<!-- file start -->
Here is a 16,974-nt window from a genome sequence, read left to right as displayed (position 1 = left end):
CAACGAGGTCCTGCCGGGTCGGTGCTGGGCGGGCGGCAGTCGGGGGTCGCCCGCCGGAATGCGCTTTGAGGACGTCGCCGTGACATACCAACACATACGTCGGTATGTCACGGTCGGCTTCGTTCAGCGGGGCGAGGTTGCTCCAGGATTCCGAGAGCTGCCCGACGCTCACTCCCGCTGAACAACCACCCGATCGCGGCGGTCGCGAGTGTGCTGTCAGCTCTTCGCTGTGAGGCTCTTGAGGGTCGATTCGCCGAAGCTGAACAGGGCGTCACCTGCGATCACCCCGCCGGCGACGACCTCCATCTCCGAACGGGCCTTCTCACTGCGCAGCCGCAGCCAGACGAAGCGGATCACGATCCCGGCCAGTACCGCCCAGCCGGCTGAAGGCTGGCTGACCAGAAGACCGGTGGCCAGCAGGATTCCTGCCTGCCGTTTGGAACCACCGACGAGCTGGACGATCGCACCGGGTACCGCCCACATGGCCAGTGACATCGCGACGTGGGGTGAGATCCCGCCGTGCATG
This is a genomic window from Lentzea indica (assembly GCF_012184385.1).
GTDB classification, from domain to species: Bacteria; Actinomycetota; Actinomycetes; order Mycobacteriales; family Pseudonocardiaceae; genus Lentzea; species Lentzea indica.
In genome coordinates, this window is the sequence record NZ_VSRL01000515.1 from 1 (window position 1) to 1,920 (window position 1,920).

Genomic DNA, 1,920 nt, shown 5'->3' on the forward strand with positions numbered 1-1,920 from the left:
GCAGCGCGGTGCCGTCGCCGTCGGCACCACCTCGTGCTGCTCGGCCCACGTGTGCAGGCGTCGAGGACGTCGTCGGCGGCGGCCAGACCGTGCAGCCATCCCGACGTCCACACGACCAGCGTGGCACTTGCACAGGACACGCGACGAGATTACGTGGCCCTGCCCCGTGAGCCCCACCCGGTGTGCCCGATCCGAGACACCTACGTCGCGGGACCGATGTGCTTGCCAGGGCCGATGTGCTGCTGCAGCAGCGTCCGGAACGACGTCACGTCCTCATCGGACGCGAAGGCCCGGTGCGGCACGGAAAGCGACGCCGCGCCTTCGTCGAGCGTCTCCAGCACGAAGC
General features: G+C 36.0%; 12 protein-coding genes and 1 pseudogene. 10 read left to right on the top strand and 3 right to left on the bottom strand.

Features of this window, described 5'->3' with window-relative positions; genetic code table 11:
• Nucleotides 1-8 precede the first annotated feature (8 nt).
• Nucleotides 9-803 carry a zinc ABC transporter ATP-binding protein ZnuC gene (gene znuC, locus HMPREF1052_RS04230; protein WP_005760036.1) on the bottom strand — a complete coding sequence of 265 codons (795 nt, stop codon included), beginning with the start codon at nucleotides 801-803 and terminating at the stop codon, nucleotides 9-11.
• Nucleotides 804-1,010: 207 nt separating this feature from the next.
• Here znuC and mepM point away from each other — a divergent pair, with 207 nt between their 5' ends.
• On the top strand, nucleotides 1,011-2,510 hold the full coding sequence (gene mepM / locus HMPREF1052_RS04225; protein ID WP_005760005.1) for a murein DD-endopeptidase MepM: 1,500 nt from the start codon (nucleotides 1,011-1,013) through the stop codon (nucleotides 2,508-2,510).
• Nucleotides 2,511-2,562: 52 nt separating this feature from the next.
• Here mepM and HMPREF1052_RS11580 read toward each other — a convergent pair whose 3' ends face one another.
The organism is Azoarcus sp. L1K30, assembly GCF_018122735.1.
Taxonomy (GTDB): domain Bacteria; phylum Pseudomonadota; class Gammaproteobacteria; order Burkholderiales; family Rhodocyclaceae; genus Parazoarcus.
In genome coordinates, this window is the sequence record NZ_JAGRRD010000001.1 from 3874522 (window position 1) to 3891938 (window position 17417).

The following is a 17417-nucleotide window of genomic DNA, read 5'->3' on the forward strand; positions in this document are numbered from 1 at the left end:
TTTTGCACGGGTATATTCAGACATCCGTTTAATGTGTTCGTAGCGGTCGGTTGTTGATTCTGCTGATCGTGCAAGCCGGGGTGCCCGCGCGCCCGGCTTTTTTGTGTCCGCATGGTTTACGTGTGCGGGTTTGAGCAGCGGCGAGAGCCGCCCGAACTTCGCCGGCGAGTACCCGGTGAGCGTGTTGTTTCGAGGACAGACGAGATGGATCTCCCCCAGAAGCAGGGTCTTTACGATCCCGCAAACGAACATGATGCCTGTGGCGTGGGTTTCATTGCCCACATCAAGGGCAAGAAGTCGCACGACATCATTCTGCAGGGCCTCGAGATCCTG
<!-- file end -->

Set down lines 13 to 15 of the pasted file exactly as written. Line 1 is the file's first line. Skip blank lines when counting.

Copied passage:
• Here znuC and mepM point away from each other — a divergent pair, with 207 nt between their 5' ends.
• On the top strand, nucleotides 1,011-2,510 hold the full coding sequence (gene mepM / locus HMPREF1052_RS04225; protein ID WP_005760005.1) for a murein DD-endopeptidase MepM: 1,500 nt from the start codon (nucleotides 1,011-1,013) through the stop codon (nucleotides 2,508-2,510).
• Nucleotides 2,511-2,562: 52 nt separating this feature from the next.